08 September 2009

Court Favorites

As a child, Elizabeth Craig kept a look out for unusual recipes, especially recipes dealing with the royal family. While other girls were out playing games, Craig was carefully copying out recipes from magazines and newspapers, so it is no wonder that she spent her life writing cookery books.

Court Favorites came about a fluke. Craig knew a woman who knew a Princess who had a keen interest in housewifery. They often dined together and the Princess spoke of a household scrapbook kept by Queen Victoria when she was a girl. It came to Queen Victoria from Princess Charlotte; the daughter of George IV and the Queen gave the scrapbook to a housekeeper to use.

The book had recipes written in an old Italian hand and others that were simply undecipherable. There were recipes for wine and peacock as well as elixirs for teeth and complexion. Elizabeth Craig asked if perhaps she might get a recipe or two for a book of royal recipes. Several months later she receive a large parcel of recipes and permission to reprint them Court Favorites was born.

This recipe came written in Queen Victoria's own hand:

Queen Victoria’s Marrow Toasts

Get a large marrow bone and have it well broken. Cut the marrow extracted therefrom into small pieces, about the size of a filbert nut, and parboil same for a minute in boiling water. Drain instantly upon a sieve. Season with pepper and salt, and parsley, and maybe a suspicion of shallot. Toss lightly together and spread upon crisp slices of toast. c. 1845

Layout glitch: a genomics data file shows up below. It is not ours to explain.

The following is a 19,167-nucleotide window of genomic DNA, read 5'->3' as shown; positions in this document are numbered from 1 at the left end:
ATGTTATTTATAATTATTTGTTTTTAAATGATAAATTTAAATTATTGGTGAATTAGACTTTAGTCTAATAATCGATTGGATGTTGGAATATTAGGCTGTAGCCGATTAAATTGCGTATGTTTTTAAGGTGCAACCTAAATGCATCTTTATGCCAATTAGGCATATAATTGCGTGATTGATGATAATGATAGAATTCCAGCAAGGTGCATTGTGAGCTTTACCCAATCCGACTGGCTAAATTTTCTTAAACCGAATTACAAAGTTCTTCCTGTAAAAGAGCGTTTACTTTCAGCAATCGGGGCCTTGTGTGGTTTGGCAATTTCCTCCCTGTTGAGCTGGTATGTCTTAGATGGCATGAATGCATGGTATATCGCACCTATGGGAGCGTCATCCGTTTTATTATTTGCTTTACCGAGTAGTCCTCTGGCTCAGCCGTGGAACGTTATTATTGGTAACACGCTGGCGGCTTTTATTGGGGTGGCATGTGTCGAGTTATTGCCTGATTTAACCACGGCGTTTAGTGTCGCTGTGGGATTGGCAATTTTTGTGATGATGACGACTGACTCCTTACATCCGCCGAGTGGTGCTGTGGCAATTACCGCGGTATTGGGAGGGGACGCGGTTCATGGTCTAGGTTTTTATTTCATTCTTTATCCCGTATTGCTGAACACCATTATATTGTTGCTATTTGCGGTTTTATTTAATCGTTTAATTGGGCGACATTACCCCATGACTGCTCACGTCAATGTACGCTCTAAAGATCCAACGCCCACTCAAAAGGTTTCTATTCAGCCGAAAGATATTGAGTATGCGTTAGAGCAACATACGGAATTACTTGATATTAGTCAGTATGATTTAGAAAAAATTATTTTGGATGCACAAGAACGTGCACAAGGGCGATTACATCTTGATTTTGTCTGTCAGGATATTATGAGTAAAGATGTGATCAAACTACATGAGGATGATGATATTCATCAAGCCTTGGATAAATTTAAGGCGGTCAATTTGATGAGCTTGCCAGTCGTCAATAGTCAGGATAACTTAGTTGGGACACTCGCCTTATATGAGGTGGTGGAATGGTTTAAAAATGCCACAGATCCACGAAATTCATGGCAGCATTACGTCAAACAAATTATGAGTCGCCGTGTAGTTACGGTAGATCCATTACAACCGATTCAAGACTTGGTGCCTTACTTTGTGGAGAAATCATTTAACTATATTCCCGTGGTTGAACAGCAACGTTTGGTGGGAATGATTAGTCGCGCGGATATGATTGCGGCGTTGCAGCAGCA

Ten years earlier at Kensington Palace, Queen Victoria offered up this little recipe for icing.

Icing for Cakes

Mix a pound of refined sugar, sifted very fine with the whites of twenty-four eggs, in an earthen pan. Whisk them well for three or four hours, till the whites are thick and white, and then with a thin broad knife or bunch of feathers, spread it all over the top and sides of the cake. Set the cake before a clear fire and keep it turning continually that it may not change color. But better to place in a cool oven for and hour. This will harden it.

Clearly, it pays to be a Queen. You get to live in Kensington Palace and you don't have to mow the lawn and you have someone to whisk icing for four hours! As much as I love to cook there is no way I’m whisking icing for FOUR hours.

1 comment:

  1. I stumbled upon your blog because, oddly enough, I googled Queen Victoria's Marrow Toast recipe! I am looking so forward to reading more of your posts! ~Donna


Blog Widget by LinkWithin